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      Effects of pinealectomy on the levels and the circadian rhythm of plasma homocysteine in rats.

      Journal of Pineal Research

      Aged, Aging, blood, Animals, Circadian Rhythm, physiology, Glutathione, Homocysteine, Humans, Hyperhomocysteinemia, etiology, Male, Pineal Gland, Rats, Risk Factors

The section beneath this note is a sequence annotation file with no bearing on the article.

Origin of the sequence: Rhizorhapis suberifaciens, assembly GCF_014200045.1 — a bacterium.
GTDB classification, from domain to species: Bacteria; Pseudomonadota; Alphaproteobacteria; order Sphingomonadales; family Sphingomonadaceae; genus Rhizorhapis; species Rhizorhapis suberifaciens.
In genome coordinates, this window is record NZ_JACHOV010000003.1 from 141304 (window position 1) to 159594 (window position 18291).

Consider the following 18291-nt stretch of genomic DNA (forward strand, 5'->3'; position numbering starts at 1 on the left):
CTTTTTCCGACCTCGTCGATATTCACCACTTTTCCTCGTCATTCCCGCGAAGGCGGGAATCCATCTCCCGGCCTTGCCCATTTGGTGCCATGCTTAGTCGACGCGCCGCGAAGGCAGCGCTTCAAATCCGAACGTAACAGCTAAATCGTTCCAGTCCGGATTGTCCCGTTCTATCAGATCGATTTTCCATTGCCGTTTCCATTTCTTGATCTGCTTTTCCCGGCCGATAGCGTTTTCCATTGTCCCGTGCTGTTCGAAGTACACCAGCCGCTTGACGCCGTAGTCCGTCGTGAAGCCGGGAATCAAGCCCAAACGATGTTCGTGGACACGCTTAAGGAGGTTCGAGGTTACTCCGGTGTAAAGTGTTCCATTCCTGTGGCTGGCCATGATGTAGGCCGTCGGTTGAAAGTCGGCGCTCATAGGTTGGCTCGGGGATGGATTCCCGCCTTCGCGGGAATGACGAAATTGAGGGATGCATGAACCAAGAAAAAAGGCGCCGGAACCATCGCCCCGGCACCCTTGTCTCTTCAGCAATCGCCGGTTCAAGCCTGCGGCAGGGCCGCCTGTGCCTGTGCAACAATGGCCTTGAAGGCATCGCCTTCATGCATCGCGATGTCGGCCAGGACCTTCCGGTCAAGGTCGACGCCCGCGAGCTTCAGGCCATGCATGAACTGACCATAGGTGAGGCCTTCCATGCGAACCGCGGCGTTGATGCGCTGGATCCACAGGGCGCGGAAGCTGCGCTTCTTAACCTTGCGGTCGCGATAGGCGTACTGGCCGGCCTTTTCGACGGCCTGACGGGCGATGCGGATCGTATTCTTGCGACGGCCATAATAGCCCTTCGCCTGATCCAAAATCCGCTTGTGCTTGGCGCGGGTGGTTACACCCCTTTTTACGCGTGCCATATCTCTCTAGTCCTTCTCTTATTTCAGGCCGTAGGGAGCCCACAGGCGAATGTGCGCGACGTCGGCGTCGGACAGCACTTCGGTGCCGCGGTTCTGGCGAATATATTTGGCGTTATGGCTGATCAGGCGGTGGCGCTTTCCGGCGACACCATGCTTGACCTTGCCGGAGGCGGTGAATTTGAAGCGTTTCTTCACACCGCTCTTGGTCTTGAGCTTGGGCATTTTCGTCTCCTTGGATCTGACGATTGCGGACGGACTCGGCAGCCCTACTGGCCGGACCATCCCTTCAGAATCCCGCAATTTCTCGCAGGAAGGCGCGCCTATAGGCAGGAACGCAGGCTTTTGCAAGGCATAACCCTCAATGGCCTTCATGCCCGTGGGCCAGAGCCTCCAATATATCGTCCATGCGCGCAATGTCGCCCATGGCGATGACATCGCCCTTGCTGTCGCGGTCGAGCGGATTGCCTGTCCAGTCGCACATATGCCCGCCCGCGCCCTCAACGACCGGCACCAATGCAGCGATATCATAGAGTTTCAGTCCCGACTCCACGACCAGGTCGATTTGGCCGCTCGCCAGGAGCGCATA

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          Hyperhomocysteinemia is an independent cardiovascular risk factor. There are several factors including aging that contribute to the development of hyperhomocysteinemia. Nevertheless, the exact mechanisms causing this condition are still debated. We hypothesize that the age-related decrease in melatonin levels may be consequential in hyperhomocysteinemia. Recently, we found that plasma homocysteine (Hcy) levels are increased in pinealectomized (PINX) rats and melatonin reverses this increase. The aim of the present study was to determine if there is a circadian rhythm of plasma Hcy in rats and to examine the effect of pinealectomy on this cycle. Plasma Hcy levels demonstrated a 24-hr rhythm with a peak at 02:00 hr and a nadir at 14:00 hr in both control and PINX rats. Pinealectomy did not change the phase of the rhythm or the nocturnal elevation of plasma Hcy, but it did significantly increase mean plasma Hcy levels compared with those in controls and in rats that were sham pinealectomized (sPINX) (P < 0.05). Melatonin decreases plasma Hcy levels while causing an increase in total glutathione (tGSH). In conclusion, we speculate that decreasing levels of melatonin during aging lead to hyperhomocysteinemia and a decrease in tGSH and the latter may be one of the factors causing hyperhomocysteinemia in the elderly population.

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